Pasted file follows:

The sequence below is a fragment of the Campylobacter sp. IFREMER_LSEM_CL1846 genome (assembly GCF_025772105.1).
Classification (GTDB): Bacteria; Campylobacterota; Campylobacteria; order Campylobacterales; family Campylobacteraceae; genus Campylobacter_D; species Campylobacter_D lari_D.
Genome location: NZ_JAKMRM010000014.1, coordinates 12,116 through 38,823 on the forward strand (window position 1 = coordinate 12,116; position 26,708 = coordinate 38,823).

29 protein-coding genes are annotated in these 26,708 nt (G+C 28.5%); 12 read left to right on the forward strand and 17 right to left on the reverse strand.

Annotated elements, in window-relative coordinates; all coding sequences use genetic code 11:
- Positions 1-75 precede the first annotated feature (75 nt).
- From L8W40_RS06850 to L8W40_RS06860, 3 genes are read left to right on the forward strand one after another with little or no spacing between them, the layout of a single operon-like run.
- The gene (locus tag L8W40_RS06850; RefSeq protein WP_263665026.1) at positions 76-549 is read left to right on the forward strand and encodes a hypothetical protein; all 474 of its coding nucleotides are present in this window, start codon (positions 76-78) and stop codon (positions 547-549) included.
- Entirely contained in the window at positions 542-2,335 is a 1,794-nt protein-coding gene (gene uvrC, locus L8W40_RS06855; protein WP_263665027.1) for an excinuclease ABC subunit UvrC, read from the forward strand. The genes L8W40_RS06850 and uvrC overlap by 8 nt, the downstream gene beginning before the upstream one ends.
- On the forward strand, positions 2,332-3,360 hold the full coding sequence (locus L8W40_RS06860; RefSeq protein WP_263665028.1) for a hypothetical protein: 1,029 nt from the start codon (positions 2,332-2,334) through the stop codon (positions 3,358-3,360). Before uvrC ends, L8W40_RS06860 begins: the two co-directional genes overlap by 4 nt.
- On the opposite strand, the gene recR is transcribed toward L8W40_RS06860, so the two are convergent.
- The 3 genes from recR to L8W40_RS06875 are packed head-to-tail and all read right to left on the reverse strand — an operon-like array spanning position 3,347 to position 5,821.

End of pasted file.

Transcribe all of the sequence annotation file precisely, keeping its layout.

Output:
The sequence below is a fragment of the Campylobacter sp. IFREMER_LSEM_CL1846 genome (assembly GCF_025772105.1).
Classification (GTDB): Bacteria; Campylobacterota; Campylobacteria; order Campylobacterales; family Campylobacteraceae; genus Campylobacter_D; species Campylobacter_D lari_D.
Genome location: NZ_JAKMRM010000014.1, coordinates 12,116 through 38,823 on the forward strand (window position 1 = coordinate 12,116; position 26,708 = coordinate 38,823).

29 protein-coding genes are annotated in these 26,708 nt (G+C 28.5%); 12 read left to right on the forward strand and 17 right to left on the reverse strand.

Annotated elements, in window-relative coordinates; all coding sequences use genetic code 11:
- Positions 1-75 precede the first annotated feature (75 nt).
- From L8W40_RS06850 to L8W40_RS06860, 3 genes are read left to right on the forward strand one after another with little or no spacing between them, the layout of a single operon-like run.
- The gene (locus tag L8W40_RS06850; RefSeq protein WP_263665026.1) at positions 76-549 is read left to right on the forward strand and encodes a hypothetical protein; all 474 of its coding nucleotides are present in this window, start codon (positions 76-78) and stop codon (positions 547-549) included.
- Entirely contained in the window at positions 542-2,335 is a 1,794-nt protein-coding gene (gene uvrC, locus L8W40_RS06855; protein WP_263665027.1) for an excinuclease ABC subunit UvrC, read from the forward strand. The genes L8W40_RS06850 and uvrC overlap by 8 nt, the downstream gene beginning before the upstream one ends.
- On the forward strand, positions 2,332-3,360 hold the full coding sequence (locus L8W40_RS06860; RefSeq protein WP_263665028.1) for a hypothetical protein: 1,029 nt from the start codon (positions 2,332-2,334) through the stop codon (positions 3,358-3,360). Before uvrC ends, L8W40_RS06860 begins: the two co-directional genes overlap by 4 nt.
- On the opposite strand, the gene recR is transcribed toward L8W40_RS06860, so the two are convergent.
- The 3 genes from recR to L8W40_RS06875 are packed head-to-tail and all read right to left on the reverse strand — an operon-like array spanning position 3,347 to position 5,821.